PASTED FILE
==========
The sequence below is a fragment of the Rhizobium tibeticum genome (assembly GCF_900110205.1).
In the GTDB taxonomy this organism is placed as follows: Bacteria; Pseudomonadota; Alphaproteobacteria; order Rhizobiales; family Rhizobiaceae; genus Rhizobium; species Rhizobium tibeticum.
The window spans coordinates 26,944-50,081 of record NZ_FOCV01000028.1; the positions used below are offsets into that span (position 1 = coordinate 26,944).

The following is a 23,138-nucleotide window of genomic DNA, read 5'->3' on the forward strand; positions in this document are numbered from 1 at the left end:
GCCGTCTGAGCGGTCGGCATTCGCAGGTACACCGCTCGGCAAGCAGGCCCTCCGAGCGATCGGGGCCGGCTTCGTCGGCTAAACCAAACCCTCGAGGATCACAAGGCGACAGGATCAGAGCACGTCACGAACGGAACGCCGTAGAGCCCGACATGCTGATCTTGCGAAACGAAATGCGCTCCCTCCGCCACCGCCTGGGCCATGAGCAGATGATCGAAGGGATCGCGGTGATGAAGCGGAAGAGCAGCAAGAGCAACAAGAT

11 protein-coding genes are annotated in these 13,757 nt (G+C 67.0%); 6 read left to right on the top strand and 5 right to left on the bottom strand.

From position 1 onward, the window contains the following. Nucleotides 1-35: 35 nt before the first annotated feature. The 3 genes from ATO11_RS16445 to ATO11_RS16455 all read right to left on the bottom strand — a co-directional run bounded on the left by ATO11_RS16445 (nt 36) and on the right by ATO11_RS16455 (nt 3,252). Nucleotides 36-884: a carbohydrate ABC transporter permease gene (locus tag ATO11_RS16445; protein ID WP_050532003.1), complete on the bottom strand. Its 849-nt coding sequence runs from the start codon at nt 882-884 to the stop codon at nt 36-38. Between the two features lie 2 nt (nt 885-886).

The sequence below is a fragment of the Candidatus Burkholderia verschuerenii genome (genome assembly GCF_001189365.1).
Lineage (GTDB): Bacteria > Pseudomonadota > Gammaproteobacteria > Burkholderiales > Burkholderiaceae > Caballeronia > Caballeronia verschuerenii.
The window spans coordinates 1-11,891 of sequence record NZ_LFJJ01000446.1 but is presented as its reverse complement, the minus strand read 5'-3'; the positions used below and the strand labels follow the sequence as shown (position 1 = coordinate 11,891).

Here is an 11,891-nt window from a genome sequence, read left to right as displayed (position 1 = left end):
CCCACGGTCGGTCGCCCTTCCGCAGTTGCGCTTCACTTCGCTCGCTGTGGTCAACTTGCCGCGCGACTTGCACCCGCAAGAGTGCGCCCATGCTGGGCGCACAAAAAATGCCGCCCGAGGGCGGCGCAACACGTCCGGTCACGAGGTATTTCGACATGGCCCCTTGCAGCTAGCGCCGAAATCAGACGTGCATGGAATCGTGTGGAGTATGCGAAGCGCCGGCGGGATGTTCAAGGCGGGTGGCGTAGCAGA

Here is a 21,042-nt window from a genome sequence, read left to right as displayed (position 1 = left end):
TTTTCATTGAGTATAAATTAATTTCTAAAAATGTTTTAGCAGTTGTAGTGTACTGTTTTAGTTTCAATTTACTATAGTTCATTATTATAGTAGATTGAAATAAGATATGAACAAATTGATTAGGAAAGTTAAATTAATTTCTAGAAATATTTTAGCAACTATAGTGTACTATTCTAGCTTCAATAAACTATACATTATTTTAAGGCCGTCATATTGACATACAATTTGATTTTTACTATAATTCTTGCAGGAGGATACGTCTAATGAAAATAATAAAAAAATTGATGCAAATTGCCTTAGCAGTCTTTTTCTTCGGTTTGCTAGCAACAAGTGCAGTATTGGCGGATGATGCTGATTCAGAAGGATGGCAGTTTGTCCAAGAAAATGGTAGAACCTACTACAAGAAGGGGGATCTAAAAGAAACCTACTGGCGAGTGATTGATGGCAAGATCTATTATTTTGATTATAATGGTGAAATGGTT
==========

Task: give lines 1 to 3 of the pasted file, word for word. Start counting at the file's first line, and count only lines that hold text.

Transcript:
The sequence below is a fragment of the Rhizobium tibeticum genome (assembly GCF_900110205.1).
In the GTDB taxonomy this organism is placed as follows: Bacteria; Pseudomonadota; Alphaproteobacteria; order Rhizobiales; family Rhizobiaceae; genus Rhizobium; species Rhizobium tibeticum.
The window spans coordinates 26,944-50,081 of record NZ_FOCV01000028.1; the positions used below are offsets into that span (position 1 = coordinate 26,944).